William Scott Williams

Fiction by William Scott Williams


From “Glasnost,” Meridian: The Semi-Annual from the University of Virginia, Issue 16, Fall/Winter 2005


WE WERE PLAYING CARDS inside the house at the kitchen table after the plates had been picked up and put in the sink and there were beer cans all around. Martha sat at the head of the table and was dealing, and I sat between Arthur and Julie opposite Martha.

Outside, the wind had died down some for a time, but every so often it cranked back up again so that the windows on the eastern side of the house would rattle and shake against the sills. Scott was reading in the den,stretched out on the sofa with the television on low. Martha’s mother and father had been playing with us, but they kept arguing and never even finished one hand. They were in their bedroom now, which was off the den, trying to go to sleep, but fighting instead.

“Hank, for God’s sake,” Martha’s mother kept saying.

Martha had cooked the steaks perfectly, and she’d also done some baked potatoes in the microwave, and everyone had been pleased with the dinner that had appeared from out of nowhere right when everyone was just about to go over the edge.

Julie didn’t know anything about poker so Arthur kept reaching across the table to help her, and every time he did this I could see her cards.

Arthur started talking, between sips of beer, about his ex-wife and what she’d done to make him leave her, back when he’d been the harbormaster at Truro and she’d been a writer, when they were young and they’d had so little money. Arthur had made some money since then doing real estate deals in Dennisport. Julie listened.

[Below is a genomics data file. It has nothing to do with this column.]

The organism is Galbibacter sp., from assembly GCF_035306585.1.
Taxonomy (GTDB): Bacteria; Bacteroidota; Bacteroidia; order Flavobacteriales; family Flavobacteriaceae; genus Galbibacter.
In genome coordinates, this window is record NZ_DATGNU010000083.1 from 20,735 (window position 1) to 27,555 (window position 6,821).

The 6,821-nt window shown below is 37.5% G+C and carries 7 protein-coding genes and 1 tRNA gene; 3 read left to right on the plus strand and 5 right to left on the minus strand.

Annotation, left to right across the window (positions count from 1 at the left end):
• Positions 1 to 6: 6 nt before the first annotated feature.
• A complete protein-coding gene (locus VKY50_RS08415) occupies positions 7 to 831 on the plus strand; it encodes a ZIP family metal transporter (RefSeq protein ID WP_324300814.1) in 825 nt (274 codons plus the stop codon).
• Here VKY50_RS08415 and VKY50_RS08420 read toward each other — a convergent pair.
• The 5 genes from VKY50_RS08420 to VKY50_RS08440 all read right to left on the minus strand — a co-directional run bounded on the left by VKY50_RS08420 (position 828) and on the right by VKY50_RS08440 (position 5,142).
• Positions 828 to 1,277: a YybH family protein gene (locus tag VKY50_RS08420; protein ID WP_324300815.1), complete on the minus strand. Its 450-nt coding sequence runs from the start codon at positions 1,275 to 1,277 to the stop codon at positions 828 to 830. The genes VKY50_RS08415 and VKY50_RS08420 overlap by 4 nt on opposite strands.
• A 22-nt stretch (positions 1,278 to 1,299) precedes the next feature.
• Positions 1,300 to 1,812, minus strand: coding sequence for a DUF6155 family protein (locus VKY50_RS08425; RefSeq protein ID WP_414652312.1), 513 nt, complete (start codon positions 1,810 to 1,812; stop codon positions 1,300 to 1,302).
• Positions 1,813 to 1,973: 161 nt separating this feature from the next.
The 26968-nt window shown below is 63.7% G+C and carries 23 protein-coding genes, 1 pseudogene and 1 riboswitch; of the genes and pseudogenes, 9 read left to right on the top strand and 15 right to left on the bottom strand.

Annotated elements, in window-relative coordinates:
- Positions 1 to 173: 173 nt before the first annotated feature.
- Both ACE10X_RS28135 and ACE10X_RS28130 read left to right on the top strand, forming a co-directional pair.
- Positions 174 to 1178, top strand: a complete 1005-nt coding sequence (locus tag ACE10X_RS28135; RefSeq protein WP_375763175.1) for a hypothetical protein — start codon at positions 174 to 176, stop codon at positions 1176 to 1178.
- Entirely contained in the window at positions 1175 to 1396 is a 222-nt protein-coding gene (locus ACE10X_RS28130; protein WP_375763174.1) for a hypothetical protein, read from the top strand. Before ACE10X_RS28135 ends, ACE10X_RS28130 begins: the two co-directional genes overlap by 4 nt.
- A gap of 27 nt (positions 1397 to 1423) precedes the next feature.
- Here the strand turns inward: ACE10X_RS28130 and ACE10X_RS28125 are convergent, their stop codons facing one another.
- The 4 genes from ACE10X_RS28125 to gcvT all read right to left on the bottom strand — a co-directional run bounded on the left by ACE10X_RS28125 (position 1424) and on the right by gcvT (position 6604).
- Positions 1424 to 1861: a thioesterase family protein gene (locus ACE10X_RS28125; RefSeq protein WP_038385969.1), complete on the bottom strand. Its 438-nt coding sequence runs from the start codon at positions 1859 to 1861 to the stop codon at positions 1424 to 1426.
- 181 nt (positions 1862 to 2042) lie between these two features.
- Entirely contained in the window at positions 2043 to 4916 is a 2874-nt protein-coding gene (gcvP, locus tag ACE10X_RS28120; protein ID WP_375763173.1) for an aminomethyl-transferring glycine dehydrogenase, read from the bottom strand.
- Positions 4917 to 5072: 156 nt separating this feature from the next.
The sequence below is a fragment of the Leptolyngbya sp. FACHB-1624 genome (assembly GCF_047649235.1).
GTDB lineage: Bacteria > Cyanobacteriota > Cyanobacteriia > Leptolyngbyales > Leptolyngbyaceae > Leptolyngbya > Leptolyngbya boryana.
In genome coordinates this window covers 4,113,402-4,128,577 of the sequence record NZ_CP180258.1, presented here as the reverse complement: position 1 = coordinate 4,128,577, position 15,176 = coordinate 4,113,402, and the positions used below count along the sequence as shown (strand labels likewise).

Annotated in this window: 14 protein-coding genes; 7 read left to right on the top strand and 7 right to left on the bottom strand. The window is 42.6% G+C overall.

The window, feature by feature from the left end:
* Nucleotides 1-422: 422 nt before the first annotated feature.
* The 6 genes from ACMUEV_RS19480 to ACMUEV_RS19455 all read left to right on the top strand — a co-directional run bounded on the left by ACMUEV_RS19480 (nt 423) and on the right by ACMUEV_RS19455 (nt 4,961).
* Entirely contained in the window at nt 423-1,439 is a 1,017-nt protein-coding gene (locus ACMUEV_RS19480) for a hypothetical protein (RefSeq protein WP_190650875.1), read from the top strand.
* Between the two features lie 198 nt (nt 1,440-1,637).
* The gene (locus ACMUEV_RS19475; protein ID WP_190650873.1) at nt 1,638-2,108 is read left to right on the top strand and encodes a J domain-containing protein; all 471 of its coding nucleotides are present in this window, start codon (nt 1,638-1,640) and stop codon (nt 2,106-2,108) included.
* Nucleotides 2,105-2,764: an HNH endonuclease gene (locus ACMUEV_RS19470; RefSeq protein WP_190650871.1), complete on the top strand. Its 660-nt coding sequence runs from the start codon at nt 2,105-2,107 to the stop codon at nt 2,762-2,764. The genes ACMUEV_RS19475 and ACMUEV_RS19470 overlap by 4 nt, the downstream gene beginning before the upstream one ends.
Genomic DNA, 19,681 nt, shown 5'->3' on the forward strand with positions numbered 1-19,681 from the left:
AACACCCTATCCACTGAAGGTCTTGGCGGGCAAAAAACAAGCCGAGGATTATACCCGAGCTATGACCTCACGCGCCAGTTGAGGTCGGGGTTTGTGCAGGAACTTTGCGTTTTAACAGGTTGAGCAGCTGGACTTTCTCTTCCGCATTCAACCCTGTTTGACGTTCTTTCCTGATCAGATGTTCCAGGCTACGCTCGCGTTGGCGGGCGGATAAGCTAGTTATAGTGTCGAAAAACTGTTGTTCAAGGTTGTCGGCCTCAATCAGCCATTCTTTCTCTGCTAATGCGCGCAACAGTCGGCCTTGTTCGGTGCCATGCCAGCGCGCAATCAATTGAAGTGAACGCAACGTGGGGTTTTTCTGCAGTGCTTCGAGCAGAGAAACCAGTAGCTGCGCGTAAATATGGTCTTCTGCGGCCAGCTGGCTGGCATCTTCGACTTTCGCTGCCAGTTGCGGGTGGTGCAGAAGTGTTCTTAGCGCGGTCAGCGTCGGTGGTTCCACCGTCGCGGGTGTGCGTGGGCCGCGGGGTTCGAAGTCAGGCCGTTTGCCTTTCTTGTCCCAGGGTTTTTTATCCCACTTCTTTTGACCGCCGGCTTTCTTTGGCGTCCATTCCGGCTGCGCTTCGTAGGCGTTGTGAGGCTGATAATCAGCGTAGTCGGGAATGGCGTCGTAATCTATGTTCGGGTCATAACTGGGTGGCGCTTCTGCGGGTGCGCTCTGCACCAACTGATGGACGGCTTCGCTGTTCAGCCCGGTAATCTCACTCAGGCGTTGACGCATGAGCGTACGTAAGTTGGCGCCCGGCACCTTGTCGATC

“She’s published now, the little monster,” Arthur said. “Back then, though, it was a different story.” He was stacking his cards in his left hand and shifting them around, and Julie had a look on her face, a look I hadn’t seen before. It was a look like she was watching her father say something very important, about what to do next and what not to do, but it was her boyfriend and her fiancé who was speaking and not her father at all.

“She would have these parties, the bitch would,” he said, “with all these wannabes and fakers, writers and actors.” Arthur shook his beer can which was now empty. “These parties would go on all night, every night, and there’d be all these freaks and transvestites down from P-Town standing around my kitchen sink drinking my gin. And in the morning they’d all still be there, having done God knows what to each other on my couch.” Arthur scowled at his cards then looked around the table, his eyebrows raised. “And in my tub for God’s sake,” he said.

Julie was small and had hair that was long and straight and light brown, but it was turning blonde from all the time on Arthur’s boat. She was fit and looked like she liked to swim or run and she listened hard to what Arthur was saying as though she was hearing it all for the first time, but the look on her face had gone sad. Now she was sad for Arthur or maybe his ex-wife, either because she felt sorry for all Arthur had been through before he’d met her, or for his ex-wife with whom she might have had much more in common than she had thought before.

Julie looked at her cards and frowned, and would not look at me or anyone else.

“Did she ever write about you?” I said. Arthur looked for a moment like he’d forgotten what he’d been talking about, but then he nodded.

“In her first book she painted me up to be some kind of Norman Mailer ape,” he said, “running around punching things, and hurting people all the time.” Arthur put down on the table a pair of jacks, spades. “In the second one she made me out to be gay.”

Julie perked up at this. “Which is absolutely not the case at all,” she said. She smiled and put down on the table two pairs—threes and sevens—and looked to Arthur for approval.

“I stopped reading them after that,” he said. Arthur wasn’t looking at Julie; he was looking at me and waiting for me to put my cards down.

“I’ve got nothing,” I said, and I put my cards face down on the table.

Martha put down a pair of threes.

“Did I win?” Julie said.

“Yeah, Honey,” Arthur said. “You won alright.”



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